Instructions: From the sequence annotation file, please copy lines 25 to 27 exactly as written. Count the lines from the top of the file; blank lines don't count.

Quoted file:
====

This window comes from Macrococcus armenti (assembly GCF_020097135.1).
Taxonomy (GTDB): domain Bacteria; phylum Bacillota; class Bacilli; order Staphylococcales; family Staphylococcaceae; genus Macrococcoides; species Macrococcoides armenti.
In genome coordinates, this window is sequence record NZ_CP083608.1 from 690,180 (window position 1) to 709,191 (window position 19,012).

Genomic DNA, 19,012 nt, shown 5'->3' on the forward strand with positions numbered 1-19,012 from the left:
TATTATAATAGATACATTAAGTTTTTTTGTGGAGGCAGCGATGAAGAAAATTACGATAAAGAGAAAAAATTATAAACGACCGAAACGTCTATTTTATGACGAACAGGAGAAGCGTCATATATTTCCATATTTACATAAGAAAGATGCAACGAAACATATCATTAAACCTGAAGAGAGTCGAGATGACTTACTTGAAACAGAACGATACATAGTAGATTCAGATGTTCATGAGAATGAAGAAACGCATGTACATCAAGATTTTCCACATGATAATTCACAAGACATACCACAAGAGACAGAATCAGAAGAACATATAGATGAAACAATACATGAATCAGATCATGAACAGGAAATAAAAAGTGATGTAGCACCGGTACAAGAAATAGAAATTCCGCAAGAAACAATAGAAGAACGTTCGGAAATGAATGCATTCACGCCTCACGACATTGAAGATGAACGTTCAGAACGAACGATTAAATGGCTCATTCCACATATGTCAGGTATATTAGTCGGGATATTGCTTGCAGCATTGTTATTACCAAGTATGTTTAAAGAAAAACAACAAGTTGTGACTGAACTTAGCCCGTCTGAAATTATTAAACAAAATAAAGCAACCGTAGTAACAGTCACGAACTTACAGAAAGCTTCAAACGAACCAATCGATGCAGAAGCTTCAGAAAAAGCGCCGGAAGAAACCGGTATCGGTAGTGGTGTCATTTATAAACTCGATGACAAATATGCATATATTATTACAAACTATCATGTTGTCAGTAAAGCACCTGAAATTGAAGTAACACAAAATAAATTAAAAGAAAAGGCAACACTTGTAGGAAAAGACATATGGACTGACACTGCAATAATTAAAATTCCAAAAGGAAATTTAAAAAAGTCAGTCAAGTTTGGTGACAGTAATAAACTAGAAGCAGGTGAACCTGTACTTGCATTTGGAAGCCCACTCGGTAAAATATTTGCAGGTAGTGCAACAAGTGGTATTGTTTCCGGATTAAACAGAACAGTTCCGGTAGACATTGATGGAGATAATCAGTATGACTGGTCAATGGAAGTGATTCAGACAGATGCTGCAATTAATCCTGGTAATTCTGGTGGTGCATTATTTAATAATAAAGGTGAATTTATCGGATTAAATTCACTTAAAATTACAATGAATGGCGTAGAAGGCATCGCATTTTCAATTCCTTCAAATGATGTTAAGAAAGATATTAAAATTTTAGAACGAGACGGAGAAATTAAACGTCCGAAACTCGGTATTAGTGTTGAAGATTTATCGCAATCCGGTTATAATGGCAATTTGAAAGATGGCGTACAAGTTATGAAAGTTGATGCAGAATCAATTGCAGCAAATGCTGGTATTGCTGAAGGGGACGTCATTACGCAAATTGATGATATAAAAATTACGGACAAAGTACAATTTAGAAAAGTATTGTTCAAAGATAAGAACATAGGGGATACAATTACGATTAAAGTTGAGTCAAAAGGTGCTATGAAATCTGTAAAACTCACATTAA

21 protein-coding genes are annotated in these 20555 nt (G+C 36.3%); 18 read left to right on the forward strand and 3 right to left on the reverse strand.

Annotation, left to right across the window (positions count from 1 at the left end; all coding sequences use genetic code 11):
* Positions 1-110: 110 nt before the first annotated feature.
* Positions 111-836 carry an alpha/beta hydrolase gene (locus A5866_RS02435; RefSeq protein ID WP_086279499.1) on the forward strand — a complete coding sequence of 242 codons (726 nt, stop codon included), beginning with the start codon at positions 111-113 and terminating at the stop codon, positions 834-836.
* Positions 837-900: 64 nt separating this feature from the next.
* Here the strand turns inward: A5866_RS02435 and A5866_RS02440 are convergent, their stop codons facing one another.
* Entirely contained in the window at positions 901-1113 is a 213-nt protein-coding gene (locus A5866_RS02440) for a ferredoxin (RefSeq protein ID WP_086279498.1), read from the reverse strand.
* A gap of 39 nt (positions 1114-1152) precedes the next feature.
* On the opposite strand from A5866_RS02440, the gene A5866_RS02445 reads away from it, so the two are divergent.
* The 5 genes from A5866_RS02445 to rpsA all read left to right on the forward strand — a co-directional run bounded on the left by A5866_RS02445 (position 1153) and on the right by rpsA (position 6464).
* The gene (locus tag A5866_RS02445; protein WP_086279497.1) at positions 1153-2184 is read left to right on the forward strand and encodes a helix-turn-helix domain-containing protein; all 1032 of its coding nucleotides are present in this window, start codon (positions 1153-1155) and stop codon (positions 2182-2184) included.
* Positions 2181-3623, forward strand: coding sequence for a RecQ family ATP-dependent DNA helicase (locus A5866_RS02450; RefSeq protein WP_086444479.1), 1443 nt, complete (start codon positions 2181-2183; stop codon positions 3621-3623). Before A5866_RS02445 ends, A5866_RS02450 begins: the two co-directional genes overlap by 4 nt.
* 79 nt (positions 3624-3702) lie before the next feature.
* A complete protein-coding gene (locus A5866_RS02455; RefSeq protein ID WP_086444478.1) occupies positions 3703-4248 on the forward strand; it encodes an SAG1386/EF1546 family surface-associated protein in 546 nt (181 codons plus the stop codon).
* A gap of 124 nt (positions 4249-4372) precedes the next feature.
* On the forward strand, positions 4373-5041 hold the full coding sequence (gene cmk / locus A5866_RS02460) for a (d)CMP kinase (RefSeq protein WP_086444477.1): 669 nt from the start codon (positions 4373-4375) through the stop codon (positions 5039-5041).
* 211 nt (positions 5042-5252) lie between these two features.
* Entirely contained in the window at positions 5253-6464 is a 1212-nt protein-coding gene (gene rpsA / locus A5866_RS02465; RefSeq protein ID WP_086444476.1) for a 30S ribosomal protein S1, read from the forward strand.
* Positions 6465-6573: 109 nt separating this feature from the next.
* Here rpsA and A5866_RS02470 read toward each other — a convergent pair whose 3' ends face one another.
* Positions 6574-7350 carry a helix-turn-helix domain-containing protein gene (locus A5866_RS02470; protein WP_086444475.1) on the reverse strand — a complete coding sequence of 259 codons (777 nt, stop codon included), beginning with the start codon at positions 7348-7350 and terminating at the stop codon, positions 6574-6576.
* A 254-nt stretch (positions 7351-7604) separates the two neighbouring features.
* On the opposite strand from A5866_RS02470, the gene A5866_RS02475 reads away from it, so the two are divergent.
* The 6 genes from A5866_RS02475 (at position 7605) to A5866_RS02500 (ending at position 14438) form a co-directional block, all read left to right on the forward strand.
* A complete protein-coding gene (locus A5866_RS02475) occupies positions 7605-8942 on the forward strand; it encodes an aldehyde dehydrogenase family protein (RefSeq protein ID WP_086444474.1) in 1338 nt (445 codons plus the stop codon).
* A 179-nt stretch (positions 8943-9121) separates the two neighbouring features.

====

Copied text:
* Here rpsA and A5866_RS02470 read toward each other — a convergent pair whose 3' ends face one another.
* Positions 6574-7350 carry a helix-turn-helix domain-containing protein gene (locus A5866_RS02470; protein WP_086444475.1) on the reverse strand — a complete coding sequence of 259 codons (777 nt, stop codon included), beginning with the start codon at positions 7348-7350 and terminating at the stop codon, positions 6574-6576.
* A 254-nt stretch (positions 7351-7604) separates the two neighbouring features.